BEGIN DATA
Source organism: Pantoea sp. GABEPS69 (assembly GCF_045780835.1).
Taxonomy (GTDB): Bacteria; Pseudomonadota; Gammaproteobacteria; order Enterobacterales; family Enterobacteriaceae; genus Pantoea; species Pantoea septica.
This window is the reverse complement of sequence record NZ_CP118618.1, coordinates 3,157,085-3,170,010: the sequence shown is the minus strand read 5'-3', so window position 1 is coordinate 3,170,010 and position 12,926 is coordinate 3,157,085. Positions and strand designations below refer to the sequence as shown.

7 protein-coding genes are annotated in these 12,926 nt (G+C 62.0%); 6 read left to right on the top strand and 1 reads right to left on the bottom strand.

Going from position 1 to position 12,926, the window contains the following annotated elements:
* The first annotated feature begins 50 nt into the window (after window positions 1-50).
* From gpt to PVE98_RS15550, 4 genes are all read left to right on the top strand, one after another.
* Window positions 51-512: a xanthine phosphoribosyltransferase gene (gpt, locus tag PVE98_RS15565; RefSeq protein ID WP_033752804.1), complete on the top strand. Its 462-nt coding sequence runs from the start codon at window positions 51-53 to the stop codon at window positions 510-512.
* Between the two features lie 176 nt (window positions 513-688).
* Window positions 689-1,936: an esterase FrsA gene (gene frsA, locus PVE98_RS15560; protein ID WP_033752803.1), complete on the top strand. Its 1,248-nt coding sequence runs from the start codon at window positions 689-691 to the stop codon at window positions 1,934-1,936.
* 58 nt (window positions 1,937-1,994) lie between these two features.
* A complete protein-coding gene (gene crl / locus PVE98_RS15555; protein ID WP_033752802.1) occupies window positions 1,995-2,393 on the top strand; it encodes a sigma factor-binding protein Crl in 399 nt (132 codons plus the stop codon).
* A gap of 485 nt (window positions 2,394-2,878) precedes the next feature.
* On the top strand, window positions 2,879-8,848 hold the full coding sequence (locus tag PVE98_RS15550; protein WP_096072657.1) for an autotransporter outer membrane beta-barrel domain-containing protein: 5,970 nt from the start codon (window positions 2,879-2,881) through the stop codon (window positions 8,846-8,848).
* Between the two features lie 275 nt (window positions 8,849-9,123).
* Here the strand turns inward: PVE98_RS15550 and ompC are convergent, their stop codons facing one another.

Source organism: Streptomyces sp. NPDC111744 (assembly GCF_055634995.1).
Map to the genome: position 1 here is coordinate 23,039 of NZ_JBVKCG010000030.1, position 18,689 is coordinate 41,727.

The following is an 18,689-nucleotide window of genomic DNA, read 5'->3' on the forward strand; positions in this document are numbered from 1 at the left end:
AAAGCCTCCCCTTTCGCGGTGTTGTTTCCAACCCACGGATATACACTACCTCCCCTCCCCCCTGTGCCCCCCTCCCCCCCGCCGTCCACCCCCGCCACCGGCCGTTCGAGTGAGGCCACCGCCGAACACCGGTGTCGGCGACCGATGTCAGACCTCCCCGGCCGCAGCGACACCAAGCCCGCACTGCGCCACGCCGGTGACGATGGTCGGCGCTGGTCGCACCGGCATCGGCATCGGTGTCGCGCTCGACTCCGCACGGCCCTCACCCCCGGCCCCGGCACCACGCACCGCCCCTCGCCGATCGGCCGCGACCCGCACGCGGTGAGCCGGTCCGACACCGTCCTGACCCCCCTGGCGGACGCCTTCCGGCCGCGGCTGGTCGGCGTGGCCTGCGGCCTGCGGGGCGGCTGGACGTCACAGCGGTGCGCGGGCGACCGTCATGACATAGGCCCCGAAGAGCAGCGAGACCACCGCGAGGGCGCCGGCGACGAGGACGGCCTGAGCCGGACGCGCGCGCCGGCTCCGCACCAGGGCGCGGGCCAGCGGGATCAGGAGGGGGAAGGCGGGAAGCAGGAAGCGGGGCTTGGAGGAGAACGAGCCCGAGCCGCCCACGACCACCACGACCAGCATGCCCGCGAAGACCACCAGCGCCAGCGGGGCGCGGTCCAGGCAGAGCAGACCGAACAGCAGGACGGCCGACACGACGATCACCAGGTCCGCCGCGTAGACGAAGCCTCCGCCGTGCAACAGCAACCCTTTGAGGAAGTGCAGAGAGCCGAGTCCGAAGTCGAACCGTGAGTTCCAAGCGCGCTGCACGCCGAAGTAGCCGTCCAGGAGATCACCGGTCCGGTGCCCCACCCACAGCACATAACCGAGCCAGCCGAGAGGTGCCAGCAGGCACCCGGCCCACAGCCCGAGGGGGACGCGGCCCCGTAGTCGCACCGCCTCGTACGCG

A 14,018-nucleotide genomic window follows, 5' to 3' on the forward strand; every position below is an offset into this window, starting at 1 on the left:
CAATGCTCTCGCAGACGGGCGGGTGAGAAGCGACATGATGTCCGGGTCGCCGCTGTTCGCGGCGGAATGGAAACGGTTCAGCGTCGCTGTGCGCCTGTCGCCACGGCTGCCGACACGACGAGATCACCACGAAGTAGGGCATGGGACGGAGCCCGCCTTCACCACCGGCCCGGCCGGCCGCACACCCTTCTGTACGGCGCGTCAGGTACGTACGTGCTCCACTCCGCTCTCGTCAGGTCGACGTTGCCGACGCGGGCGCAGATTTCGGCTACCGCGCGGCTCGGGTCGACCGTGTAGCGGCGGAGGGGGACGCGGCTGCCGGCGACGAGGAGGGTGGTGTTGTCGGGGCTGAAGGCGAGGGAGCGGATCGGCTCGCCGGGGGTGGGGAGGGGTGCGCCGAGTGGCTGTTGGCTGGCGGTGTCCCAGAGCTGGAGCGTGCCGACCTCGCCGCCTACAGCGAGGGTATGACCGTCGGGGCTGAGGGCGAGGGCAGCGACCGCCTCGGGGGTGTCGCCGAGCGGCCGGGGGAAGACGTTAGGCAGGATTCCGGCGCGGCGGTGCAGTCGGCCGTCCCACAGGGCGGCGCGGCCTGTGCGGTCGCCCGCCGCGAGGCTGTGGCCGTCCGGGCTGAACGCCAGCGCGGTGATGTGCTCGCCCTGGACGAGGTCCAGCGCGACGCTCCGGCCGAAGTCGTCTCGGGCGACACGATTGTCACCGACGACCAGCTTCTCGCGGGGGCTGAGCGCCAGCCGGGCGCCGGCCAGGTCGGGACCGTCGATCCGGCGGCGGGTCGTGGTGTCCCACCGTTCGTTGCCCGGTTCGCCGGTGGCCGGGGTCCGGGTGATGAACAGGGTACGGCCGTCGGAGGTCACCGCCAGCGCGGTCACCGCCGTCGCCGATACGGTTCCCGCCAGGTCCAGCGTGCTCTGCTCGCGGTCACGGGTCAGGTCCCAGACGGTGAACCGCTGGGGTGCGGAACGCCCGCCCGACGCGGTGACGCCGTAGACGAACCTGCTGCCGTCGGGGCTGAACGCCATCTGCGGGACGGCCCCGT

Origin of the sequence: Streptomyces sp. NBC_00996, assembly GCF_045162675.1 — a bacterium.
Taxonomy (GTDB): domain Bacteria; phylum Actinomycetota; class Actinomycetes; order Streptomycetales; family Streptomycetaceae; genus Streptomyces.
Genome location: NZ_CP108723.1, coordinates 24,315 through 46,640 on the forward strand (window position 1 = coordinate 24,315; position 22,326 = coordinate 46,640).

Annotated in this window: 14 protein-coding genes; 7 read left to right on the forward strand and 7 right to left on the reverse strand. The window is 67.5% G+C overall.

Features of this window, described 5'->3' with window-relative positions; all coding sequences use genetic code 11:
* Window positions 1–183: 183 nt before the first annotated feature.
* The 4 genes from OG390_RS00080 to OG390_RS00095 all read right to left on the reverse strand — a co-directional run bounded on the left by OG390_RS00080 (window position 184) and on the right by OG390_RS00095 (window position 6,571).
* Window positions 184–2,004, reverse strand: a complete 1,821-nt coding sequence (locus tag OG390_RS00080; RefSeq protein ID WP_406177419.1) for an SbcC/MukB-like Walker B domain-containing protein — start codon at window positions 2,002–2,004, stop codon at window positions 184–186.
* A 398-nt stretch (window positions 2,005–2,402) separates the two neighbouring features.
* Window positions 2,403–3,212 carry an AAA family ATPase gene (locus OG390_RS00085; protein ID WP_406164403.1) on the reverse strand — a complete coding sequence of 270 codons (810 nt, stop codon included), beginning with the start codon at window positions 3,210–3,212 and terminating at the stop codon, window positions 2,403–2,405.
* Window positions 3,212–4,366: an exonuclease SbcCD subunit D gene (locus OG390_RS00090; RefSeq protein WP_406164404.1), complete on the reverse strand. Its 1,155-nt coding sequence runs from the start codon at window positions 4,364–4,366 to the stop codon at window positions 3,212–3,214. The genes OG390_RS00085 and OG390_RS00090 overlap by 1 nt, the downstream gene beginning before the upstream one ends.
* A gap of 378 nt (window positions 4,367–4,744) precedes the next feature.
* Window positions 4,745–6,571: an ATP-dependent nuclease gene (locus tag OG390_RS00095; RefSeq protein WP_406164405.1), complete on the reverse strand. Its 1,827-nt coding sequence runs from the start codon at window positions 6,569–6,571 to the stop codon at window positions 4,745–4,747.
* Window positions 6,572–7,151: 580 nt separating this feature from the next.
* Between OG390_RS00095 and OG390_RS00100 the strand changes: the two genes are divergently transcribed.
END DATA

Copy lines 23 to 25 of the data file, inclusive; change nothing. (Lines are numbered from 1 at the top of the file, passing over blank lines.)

Origin of the sequence: Streptomyces sp. NBC_00996, assembly GCF_045162675.1 — a bacterium.
Taxonomy (GTDB): domain Bacteria; phylum Actinomycetota; class Actinomycetes; order Streptomycetales; family Streptomycetaceae; genus Streptomyces.
Genome location: NZ_CP108723.1, coordinates 24,315 through 46,640 on the forward strand (window position 1 = coordinate 24,315; position 22,326 = coordinate 46,640).